For instance, cleaning up place names is a constant obsession of mine. This is why I made a series of videos about fixing locations in your Ancestry, FamilySearch, Family Tree Maker, and RootsMagic family trees.

And do not get me started on our citation differences! There’s a reason I wrote a post entitled, Genealogy Source Citations Made Easy for Those Who Dislike Them.

Since we have such different genealogy research styles, it’s better that we keep our family trees separate. In the future, our children (or I most likely) will have to combine our trees and resolve these differences. But for now, we are more at peace with separate trees.

Genealogy research should lead to more connection, not division, in our families. So, would you and your spouse benefit from separate trees?

Do You Have Multiple Subscriptions?

One final thing to consider is whether you and your spouse share genealogy subscriptions.

If you are sharing a subscription and there is a cap on the size one family tree can be, then you might want to have separate trees.

Or, if you and your spouse don’t want to be bothered with tree hints for “their side” of the family, have separate accounts. (This is SO true of Andy and me).

However, if you do not have a tree size limit or you both work out a solution to the tree hints of the other’s side of the tree, then have a shared tree.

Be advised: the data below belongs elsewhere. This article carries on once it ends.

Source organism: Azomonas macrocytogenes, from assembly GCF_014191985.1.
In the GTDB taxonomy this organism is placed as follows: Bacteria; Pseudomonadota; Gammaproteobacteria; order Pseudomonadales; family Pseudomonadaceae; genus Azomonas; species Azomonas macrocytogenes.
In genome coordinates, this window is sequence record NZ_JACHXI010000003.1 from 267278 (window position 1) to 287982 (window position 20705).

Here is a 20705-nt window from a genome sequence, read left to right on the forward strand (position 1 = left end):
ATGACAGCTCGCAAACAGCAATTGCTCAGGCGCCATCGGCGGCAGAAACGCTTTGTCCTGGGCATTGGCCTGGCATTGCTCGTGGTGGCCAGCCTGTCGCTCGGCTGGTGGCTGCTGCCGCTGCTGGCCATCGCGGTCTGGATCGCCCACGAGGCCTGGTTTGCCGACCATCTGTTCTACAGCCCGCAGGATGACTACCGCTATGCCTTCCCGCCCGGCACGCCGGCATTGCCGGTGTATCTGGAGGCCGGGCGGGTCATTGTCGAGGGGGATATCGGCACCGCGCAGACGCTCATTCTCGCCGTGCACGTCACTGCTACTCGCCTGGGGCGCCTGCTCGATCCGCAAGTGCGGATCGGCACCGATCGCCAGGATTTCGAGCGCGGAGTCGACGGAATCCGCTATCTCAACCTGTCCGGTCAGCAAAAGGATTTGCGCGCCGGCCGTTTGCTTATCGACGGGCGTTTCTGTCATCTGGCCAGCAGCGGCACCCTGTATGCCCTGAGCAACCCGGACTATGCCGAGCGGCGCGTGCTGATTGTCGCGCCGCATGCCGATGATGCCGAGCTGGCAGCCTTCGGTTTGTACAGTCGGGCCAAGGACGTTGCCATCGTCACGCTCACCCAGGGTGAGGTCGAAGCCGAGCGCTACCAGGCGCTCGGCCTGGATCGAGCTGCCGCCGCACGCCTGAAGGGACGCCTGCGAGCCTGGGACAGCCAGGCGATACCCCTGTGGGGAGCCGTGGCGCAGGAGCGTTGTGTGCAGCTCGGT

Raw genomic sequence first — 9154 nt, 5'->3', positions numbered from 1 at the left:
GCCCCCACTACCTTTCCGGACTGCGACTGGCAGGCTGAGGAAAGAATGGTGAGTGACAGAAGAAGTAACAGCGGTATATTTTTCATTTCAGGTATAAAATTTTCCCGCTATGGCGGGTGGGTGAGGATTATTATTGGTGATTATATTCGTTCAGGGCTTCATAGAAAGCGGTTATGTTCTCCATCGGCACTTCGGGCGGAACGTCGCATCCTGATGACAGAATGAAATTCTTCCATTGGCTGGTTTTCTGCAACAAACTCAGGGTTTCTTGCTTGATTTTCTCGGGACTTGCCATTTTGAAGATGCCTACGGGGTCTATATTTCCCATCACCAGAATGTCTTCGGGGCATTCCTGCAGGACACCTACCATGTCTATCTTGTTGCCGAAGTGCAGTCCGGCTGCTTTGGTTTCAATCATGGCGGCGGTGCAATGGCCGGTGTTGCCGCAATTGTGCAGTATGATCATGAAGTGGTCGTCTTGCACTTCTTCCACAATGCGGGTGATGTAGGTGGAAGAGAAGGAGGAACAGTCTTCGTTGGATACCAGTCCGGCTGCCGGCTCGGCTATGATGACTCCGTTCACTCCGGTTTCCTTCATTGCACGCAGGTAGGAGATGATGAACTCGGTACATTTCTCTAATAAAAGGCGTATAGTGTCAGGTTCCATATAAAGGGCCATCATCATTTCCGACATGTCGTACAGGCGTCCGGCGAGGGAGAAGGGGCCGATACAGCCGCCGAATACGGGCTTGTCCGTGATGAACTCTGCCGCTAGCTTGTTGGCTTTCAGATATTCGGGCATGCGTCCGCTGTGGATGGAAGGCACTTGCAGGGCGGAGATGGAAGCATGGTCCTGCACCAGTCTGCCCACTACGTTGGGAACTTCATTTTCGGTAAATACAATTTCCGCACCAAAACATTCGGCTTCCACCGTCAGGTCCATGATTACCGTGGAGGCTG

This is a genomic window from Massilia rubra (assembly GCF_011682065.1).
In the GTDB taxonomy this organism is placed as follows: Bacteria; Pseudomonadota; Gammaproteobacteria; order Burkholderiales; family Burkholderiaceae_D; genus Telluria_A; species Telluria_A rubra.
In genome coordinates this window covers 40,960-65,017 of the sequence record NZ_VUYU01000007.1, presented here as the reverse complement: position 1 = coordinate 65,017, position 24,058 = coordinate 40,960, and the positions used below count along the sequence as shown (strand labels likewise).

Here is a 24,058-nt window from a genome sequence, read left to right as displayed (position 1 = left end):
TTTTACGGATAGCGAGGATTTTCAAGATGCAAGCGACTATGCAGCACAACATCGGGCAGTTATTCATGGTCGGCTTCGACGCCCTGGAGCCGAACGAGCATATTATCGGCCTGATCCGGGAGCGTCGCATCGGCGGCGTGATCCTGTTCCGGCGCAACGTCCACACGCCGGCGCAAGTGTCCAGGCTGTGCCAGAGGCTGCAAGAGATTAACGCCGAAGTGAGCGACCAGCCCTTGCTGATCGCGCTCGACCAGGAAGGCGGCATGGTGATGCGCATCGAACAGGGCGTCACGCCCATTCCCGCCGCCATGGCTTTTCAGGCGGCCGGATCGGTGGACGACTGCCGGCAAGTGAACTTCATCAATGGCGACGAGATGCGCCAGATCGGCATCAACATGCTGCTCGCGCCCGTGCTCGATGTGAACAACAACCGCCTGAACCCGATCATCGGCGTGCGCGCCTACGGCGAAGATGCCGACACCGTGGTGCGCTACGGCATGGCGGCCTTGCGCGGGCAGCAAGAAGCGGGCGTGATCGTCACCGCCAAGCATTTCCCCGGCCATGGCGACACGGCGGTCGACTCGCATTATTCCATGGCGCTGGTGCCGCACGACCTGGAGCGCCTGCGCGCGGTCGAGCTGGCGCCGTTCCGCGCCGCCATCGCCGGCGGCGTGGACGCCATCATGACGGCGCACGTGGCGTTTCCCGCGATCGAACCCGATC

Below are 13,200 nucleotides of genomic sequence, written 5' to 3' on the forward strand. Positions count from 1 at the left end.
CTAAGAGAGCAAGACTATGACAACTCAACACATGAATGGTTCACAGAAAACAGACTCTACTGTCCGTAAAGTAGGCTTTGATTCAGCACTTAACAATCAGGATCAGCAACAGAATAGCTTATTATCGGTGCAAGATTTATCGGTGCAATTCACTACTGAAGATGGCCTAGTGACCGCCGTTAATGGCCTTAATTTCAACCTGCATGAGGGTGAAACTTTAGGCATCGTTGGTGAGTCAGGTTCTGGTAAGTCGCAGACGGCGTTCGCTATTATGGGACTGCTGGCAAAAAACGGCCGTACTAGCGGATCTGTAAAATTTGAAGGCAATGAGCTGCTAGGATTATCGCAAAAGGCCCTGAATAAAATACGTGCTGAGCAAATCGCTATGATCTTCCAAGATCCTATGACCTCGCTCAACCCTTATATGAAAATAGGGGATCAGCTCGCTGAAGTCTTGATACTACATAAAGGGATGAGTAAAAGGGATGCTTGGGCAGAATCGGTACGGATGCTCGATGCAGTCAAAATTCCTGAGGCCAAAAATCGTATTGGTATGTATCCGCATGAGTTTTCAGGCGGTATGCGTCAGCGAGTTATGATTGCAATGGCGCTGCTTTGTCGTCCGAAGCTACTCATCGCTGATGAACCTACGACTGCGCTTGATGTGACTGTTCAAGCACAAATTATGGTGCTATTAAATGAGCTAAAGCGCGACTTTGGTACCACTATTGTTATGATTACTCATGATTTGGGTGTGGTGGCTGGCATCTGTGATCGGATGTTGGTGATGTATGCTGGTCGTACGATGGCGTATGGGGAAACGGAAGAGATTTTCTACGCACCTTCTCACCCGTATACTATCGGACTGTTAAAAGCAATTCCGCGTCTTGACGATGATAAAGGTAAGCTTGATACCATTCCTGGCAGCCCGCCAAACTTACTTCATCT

Andy and I are members of the Church of Jesus Christ of Latter-day Saints. One benefit of membership for genealogists is we can each have separate access to Findmypast, Ancestry, and MyHeritage to build our family trees.

As such, we don’t need to have the other spouses’ tree data in our account. Refer back to the previous point and you’ll know how this helps us have a happy marriage.

If at any time you would like the assistance of an experienced heir hunter or forensic genealogist, check out our friends over at Legacy Tree Genealogists. and tell them Devon Noel Lee referred you.

Which is Right For You?

There is no genealogy standard for which tree-building strategy is right for couples. I hope you have some things to consider before making your decision. And remember, it’s your and your spouse’s decision, not someone on the internet.

However, I would LOVE to know have you and your spouse have decided. Let me know in the comments section.